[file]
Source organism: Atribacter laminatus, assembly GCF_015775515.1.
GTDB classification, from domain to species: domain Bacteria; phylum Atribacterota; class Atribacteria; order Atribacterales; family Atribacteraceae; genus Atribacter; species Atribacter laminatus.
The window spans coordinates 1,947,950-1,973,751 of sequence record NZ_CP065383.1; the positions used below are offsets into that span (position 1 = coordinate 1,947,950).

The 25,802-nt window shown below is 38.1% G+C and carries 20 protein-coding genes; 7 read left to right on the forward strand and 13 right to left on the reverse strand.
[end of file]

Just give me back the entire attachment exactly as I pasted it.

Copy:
Source organism: Atribacter laminatus, assembly GCF_015775515.1.
GTDB classification, from domain to species: domain Bacteria; phylum Atribacterota; class Atribacteria; order Atribacterales; family Atribacteraceae; genus Atribacter; species Atribacter laminatus.
The window spans coordinates 1,947,950-1,973,751 of sequence record NZ_CP065383.1; the positions used below are offsets into that span (position 1 = coordinate 1,947,950).

The 25,802-nt window shown below is 38.1% G+C and carries 20 protein-coding genes; 7 read left to right on the forward strand and 13 right to left on the reverse strand.